Temperatures reached unprecedented highs in two Middle Eastern countries not long ago, breaking the current records and startling meteorologists. The temperature in Mitribah Kuwait, a city that borders the Persian Gulf, jumped to a scorching 129.2 degrees Fahrenheit ( 54 Celsius). Only a day later, Basra, Iraq reached the incredible temperature of 129.0 degrees Fahrenheit ( 53.9 Celsius). It’s not abnormal for desert climes to reach high summer temperatures that to the average person might sound impossible to survive, but these two locations are unique. According to the meteorologist and weather historian who broke the news, Jeff Masters and Christopher Burt respectively, these two temperatures are among the hottest ever recorded in the eastern hemisphere.
Until this anomaly, the hottest place in the world had been registered as Death Valley California at a whopping 134.1 degrees ( 56.7 Celsius) in July of 1913. Death Valley took the prize after the World Meteorological Organization disqualified the previous record holder. Ninety years previously, the record had been set by El Azizia, Libya for the hottest place on Earth with a measure of 58 degrees Celsius. According to a report from Weather Underground, however, that record has been scrutinized for its validity. Christopher Burt was quoted in their publication as saying, “The record has been scrutinized perhaps more than any other in the United States,” Burt wrote. “I don’t have much more to add to the debate aside from my belief it is most likely not a valid reading when one looks at all the evidence.”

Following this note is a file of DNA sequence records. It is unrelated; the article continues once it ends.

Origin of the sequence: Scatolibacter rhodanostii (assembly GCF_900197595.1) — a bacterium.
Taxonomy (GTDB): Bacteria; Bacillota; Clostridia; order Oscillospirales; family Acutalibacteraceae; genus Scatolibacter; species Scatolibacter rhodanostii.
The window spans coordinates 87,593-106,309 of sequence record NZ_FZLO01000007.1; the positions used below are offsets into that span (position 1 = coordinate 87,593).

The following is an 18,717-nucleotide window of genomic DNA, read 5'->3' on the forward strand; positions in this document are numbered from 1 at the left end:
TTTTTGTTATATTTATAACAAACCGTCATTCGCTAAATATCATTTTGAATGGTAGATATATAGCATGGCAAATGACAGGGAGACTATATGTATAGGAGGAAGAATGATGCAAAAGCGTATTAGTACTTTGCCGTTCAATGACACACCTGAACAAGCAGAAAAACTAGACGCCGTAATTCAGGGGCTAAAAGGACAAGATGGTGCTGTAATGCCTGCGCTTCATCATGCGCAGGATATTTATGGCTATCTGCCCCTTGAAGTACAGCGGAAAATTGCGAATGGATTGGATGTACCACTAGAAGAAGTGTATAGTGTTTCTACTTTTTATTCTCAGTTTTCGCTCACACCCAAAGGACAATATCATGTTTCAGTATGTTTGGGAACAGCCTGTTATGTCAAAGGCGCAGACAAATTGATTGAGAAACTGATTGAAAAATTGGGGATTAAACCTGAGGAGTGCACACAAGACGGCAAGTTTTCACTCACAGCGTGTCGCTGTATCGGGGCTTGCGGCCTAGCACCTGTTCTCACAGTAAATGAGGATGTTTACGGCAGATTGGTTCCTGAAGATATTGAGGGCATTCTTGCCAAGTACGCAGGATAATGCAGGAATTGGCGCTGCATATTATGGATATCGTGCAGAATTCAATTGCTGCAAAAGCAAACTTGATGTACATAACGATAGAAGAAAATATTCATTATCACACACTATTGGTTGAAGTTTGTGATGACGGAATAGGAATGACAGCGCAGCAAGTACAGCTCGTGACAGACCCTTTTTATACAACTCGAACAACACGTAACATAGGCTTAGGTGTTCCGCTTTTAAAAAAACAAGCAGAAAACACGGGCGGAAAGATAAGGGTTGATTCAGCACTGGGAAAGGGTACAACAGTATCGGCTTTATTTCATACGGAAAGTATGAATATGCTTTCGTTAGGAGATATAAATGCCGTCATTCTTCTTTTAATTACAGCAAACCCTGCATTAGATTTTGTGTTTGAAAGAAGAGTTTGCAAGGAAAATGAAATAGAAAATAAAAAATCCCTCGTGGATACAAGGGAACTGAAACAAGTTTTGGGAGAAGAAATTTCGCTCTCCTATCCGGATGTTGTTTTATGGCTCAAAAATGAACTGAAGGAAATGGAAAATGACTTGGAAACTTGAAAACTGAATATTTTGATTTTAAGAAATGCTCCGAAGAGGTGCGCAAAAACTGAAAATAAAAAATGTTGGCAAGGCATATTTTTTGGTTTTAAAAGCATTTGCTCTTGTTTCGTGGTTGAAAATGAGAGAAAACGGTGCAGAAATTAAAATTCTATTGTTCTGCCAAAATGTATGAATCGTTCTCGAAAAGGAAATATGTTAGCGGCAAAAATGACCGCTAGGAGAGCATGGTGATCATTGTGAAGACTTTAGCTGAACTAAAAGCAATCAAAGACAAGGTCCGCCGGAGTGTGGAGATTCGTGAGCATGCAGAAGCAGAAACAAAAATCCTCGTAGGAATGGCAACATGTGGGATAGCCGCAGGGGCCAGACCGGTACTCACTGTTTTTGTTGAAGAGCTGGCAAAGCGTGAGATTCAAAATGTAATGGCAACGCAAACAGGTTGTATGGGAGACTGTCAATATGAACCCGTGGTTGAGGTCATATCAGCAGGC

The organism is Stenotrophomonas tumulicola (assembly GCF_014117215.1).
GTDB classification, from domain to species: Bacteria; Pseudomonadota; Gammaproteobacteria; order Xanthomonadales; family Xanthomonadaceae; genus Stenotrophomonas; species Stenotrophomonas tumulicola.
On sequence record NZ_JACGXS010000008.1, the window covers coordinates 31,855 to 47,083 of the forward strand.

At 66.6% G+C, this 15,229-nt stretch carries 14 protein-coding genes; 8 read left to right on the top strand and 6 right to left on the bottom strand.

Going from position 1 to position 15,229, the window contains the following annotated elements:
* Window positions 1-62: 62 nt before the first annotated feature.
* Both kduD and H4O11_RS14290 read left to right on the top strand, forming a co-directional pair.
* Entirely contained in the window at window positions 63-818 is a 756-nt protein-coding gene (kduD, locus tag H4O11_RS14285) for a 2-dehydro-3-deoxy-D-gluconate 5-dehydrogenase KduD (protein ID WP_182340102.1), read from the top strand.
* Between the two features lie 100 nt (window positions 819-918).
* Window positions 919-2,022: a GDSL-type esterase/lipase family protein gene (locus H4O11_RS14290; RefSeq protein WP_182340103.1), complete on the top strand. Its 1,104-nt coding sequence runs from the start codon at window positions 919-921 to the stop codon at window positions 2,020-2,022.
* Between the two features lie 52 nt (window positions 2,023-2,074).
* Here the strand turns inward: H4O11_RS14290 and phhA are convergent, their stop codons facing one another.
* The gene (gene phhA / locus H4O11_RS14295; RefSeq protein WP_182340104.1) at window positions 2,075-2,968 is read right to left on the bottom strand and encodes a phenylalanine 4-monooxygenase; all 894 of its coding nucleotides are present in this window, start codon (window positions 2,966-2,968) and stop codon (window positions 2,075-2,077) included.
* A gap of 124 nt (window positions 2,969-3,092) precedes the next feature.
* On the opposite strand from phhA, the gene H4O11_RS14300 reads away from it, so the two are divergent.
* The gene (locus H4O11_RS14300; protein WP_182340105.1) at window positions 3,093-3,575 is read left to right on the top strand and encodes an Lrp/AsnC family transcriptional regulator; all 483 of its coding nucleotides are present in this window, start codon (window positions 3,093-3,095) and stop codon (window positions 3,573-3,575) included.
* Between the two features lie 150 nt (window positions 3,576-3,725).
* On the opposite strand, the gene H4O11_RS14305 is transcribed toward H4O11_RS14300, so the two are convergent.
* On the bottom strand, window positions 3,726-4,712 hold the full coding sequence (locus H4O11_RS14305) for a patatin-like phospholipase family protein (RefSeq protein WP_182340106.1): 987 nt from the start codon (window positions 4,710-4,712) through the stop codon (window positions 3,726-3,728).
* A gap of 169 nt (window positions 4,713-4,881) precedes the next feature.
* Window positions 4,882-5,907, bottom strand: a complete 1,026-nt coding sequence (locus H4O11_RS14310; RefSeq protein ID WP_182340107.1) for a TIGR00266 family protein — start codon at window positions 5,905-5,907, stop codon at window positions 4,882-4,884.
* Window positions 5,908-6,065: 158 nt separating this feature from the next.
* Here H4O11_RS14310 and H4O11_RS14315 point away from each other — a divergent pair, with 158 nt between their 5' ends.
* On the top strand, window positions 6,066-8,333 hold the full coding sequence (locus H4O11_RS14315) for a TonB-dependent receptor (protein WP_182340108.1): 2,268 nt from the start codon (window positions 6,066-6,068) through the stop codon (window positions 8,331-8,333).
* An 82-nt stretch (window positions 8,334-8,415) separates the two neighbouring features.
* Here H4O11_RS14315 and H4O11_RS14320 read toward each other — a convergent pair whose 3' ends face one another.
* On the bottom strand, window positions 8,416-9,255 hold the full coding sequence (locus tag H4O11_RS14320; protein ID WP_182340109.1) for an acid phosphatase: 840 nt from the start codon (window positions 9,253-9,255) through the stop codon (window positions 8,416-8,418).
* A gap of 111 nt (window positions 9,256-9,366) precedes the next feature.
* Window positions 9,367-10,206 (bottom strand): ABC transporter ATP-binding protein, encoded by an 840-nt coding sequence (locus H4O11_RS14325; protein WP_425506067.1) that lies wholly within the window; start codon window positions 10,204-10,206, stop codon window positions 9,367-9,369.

Regardless of whether or not you think the current record might not be totally accurate, there is no denying that those temperature readings are unbelievable! While previously high temperatures like those seen in Basra and Mitribah have occurred in the arid, landlocked locales of the middle east, this level of oppressive heat is off the charts. The weather index, developed in 1979 by R.G. Steadman was only ever intended to calculate temperatures up to 136 degrees pushing these two cities near the limit of measurable heat.
An increase in temperatures in the Middle East over the last few years may be a sign of things to come. The journal of Nature Climate Change issued a warning that by the end of the century, due to unprecedented climate change, temperatures might potentially become too hot for human survival. What’s the reason for this rise in temperature you ask? Human interaction and pollution. If we didn’t need a reason to change our ways, the frightening increase of global temperatures might be it!